1907 Locomobile Type E (only one extant)
I owned this car from 1985 to 1990 in Carrollton, Georgia. I purchased it from “uncle” Austin Clark. When I had this car, the entire chassis was still original and the car ran, but the body had been replaced in 1914. Austin told me that the change was made at the Ambler Garage (New York), and they used it as a utility vehicle from 1914 to 1926. The original body (a five passenger touring body) had been removed by the men at the Ambler Garage and replaced with an open, depot-hack style body that they used much like a pick-up truck for hauling parts and materials.
In the early 1960’s, Millard Neuman (the “body snatcher” as his friends affectionately referred to him, and also America’s foremost Rolls-Royce expert) found the body still hanging from the same rafters that it had been suspended from since 1914. He purchased the body and modified its length to fit on the chassis of his 1912 Rolls-Royce Silver Ghost. I was torn between leaving this car original and replacing the body with a replica of the original. Millard was a close friend and offered to let me stay at his house as long as I needed to measure and make plans for the replica body. He could also show me the modifications that they had made to accommodate the Rolls chassis.
I only tinkered with this car enough to keep it running and keep the brass polished. It was great fun for parades and short runs in good weather. I sold the car in 1987 to Richard C. Paine and it has been restored once, but has had two other bodies fit to it ever since. (See the picture from RM’s auto sales of the red touring car and the current roadster body)
(The following write up was posted on the RM Auctions website)
“Automobile historian and writer Henry Austin Clark Jr. is believed to have acquired this Model E shortly before or after the Second World War. It is believed that prior owner was Mike Caruso, owner of the famous salvage yard in Hicksville, Long Island. In 1987, the Type E was acquired by Richard C. Paine Jr. and displayed at his Seal Cove Auto Museum until being acquired by Mr. Ruger. When acquired, the Locomobile had a Type I Touring Body, which was not original to the chassis, and a restoration by Classic Car Services, of South Paris, Maine, was commissioned. The work included a rebuild of the chassis, running gear, and engine. The carburetor was in poor condition, so a newer unit was sourced. The low-tension ‘make and break’ ignition has been retained and is in working order. It operates via small tappets that open contacts within the combustion chambers, which creates a spark.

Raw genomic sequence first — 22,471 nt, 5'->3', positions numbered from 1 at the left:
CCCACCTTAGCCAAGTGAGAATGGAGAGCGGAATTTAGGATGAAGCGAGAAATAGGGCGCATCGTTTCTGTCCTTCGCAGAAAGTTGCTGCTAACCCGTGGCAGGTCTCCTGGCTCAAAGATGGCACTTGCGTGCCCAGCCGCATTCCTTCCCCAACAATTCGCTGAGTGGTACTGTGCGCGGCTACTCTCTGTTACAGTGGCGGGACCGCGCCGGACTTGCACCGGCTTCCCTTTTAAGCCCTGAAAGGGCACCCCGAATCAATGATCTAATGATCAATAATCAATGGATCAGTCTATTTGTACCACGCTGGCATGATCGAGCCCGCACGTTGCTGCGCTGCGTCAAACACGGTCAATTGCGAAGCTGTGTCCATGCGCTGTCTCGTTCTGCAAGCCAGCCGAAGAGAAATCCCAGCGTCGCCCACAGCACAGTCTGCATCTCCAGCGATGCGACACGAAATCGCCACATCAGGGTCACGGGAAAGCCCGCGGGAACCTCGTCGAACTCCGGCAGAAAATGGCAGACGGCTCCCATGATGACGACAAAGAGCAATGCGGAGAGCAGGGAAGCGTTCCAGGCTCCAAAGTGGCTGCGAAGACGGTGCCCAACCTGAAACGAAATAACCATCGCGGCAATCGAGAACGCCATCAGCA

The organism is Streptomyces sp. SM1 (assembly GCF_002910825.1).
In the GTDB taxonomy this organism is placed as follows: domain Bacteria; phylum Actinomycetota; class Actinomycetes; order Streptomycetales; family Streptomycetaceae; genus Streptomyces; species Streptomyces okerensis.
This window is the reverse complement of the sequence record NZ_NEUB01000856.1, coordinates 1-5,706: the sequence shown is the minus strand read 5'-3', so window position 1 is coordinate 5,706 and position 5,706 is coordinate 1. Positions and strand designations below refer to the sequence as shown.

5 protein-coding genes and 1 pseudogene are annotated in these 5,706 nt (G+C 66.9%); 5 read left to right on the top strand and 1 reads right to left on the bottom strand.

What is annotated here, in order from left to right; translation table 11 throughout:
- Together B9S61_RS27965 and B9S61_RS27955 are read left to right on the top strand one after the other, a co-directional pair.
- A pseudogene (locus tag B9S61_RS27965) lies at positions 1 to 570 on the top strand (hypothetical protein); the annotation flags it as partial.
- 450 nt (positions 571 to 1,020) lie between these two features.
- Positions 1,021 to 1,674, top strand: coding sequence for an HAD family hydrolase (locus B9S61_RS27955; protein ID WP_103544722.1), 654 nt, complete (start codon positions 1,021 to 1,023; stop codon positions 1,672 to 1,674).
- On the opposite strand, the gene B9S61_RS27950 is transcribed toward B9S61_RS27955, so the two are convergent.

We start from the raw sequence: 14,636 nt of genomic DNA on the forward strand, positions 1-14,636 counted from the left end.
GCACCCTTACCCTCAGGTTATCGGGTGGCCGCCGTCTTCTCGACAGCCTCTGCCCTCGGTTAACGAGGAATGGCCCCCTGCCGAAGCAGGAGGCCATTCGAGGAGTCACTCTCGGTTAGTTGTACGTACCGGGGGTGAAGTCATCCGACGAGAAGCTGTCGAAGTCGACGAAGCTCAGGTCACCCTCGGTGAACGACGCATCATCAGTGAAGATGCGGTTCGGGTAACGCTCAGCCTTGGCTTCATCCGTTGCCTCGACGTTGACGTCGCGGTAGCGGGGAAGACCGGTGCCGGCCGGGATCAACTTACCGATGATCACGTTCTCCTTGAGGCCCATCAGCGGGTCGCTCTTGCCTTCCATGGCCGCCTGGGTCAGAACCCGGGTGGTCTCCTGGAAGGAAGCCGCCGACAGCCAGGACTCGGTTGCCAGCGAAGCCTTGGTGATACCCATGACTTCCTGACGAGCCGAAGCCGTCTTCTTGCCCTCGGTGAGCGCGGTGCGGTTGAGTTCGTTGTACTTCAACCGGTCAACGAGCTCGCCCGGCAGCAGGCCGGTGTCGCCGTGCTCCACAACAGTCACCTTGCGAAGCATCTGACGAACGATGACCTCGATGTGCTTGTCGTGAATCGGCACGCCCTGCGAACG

The Model I body was removed and replaced with a newly fabricated two-seater runabout body built based on period photos and on catalogues. The coachwork is original from the seat forward, including original floorboard and running board edging and chain box. The rear fenders and rear of the body, the trunk, and the seat are all new. The car is finished in two-tone red paint with a light red pin striping.
The car is fitted with Sibley & Pitman ‘Climax’ acetylene headlights, Corcoran side lamps, and a Dietz kerosene ‘Dainty Tail Lamp.’ The original, Attwood-Castle, vertical canister, acetylene generator has been retained but replaced with an acetylene canister that sits in a brass container.
The T-head four-cylinder engine displaces 199 cubic-inches and produces 20 horsepower. There is a three-speed manual transmission with double chain drive and two-wheel rear mechanical brakes.
In 2012, the car was offered for sale at the St. Johns sale presented by RM Auctions. The car was estimated to sell for $90,000 – $130,000 and offered without reserve. As bidding came to a close, the car had been sold for the sum of $74,250 inclusive of buyer’s premium.”
By Daniel Vaughan | Oct 2012